1863 Cheatham's Division, Polks Corps, Army of Tennessee CSA Promotion Order No. 15.
Manuscript document listing the names of seven officers who passed examination for Field Grade positions, Lt. Colonel and Colonel. Click on the image below for a transcription of the document as well as biographies of those being promoted.
One Colonel was wounded at the Battle of Franklin! In good condition as shown, mounting remanent along left edge back, affecting nothing.
Signed by Major John Ingram, who was severely wounded at both Missionary Ridge and the Battle of Franklin. See below for a information I found on Ingram, it appears he was quite a brave man.
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Cheatham's division took position on Missionary Ridge to the left of the road which led down to the right of our fortifications. It was moved to the right and again, under orders, to the left, where it was subjected to a fire of the enemy's artillery and sharpshooters. General Walthall, in his report of the battle, says: "My position was not attacked in front; but about 4 o'clock, when the lines had been forced and broken on the left (of Cheatham), and after the enemy had reached the top of the ridge, the major-general commanding directed me to form my line across the ridge at right angles to the position I then occupied. This change was made under a brisk fire of the enemy, who advanced upon me along the crest of the ridge. The fire was kept up until after dark, but the position was held, the enemy not approaching nearer than 20o yards." General Cheatham considered this action of Walthall's one of the most brilliant of the war, and his report of it excessively modest. The change of position under fire and the repulse of the enemy's repeated assaults were a distinction to the brigade commander and to his veteran troops. If he had yielded, an army corps would have poured down upon Cleburne's left and overwhelmed him. In this combat General Walthall and Maj. John Ingram, of General Cheatham's staff, were seriously wounded; Adjt. John W. Campbell, Twentyninth Mississippi, was mortally wounded, and the brigade sustained a loss of 28 wounded. Moore's brigade was on the left of Walthall and the right of Jackson's two brigades, where the enemy made a great effort to drive them from their position, but failed signally.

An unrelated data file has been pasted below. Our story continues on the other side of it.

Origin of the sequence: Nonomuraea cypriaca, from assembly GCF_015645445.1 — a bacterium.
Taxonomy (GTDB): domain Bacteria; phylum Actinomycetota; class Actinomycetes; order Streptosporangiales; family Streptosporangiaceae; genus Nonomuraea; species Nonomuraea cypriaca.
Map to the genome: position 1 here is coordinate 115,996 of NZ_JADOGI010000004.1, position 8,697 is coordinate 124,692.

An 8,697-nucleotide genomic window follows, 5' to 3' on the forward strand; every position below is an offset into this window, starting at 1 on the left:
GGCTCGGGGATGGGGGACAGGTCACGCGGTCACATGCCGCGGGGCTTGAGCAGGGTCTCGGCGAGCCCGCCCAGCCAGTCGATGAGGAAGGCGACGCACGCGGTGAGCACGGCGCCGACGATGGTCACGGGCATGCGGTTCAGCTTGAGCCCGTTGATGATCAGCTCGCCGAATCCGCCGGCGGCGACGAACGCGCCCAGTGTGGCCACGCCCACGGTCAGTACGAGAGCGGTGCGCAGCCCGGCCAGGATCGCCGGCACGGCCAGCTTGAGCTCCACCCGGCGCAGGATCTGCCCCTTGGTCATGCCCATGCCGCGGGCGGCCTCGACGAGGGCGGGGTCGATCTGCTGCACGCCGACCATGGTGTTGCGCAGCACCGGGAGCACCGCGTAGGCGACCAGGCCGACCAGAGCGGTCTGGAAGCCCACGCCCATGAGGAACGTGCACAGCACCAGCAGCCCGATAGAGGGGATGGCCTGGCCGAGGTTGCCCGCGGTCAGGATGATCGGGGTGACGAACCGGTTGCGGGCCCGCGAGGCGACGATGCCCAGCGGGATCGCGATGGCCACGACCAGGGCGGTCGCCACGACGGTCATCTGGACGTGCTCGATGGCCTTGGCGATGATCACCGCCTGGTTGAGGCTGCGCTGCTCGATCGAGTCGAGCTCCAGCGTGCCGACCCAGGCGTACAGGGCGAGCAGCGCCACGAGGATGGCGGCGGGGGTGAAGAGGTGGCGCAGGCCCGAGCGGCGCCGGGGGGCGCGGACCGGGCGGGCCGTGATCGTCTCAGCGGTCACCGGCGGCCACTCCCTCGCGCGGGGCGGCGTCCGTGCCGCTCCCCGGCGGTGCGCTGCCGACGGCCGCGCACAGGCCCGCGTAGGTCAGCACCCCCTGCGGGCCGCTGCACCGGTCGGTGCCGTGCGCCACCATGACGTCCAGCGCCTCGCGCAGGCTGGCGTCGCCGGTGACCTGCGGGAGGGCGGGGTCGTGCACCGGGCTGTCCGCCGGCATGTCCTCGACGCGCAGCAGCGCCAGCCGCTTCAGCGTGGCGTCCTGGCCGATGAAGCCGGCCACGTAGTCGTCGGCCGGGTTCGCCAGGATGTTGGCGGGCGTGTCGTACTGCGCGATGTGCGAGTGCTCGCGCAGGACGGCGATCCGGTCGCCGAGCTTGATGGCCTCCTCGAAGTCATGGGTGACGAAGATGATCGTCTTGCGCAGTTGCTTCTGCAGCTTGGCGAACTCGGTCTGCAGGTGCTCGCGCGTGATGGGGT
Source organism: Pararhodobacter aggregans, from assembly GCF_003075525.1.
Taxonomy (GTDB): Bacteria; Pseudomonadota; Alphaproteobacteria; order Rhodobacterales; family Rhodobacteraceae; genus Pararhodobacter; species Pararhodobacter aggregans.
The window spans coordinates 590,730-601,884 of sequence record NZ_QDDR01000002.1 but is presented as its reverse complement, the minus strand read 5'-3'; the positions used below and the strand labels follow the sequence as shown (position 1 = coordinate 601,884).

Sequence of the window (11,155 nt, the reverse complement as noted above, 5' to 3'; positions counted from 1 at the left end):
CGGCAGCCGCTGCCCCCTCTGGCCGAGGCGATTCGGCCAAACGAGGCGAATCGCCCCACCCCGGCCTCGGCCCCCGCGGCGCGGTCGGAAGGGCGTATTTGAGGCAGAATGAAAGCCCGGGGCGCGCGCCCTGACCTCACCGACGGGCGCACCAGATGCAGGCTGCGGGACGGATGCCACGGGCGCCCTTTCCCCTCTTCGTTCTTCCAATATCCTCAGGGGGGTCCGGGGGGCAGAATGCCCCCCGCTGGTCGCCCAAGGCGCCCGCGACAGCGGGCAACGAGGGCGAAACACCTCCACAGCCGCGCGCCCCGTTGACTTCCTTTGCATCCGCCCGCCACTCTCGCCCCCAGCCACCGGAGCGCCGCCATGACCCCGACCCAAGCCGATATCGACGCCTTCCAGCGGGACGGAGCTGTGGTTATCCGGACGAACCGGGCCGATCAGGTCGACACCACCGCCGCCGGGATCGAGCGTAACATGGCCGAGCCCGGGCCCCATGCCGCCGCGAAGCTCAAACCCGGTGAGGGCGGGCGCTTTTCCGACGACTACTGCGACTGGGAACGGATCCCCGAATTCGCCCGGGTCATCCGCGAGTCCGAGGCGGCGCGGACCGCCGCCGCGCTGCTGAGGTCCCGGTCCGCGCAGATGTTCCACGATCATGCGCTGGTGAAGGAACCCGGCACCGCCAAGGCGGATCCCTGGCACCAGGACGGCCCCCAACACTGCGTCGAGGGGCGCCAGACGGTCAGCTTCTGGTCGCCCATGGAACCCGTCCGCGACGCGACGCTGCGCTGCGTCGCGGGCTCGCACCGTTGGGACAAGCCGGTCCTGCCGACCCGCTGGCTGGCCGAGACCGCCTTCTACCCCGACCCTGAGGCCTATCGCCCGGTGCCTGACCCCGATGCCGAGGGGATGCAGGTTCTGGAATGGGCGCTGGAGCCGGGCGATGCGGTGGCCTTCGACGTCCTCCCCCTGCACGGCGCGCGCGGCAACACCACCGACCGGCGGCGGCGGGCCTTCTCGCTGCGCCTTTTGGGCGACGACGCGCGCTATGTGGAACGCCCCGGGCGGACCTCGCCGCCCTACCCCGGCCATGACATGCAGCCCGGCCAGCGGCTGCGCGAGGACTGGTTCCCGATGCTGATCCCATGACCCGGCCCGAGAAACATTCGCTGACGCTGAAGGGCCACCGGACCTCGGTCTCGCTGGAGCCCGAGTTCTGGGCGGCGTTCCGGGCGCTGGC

Battle of Franklin- Majs. John Ingram and Thomas F. Henry and Capt. M. B. Pilcher of the division staff were severely wounded;
This order was executed with that officer's usual promptness. In the meantime orders were received from Major-General Stevenson, through Major Ingram, of the staff of Brigadier-General Commanding, to hold the line then occupied till reinforcements should arrive, when an advance would be made, and the forces on the mountain would co-operate; and from Brigadier-General Commanding, through a scial degree, signalized their action on this occasion. The latter officer was not with his regiment during the engagement west of the mountain, having been previously assigned to duty on the picket line, where he rendered me important aid. Major John Ingram, Assistant Adjutant-General to Brigadier-General Commanding, was with me during most of the afternoon, and I am pleased here to signify my high appreciation of his gallantry, and the valuable assistance I received at his hands
The conduct of the officers and men of the Sixth Tennessee Regiment came under my immediate notice, and much praise is due to them generally for their conduct on that trying occasion.
Lieutenant-Colonel Jones and Captain John Ingram were conspicuous for their gallantry, and Major George C. Porter and Lieutenant R. C. Williamson, the adjutant of the regiment, exhibited much courage upon the field.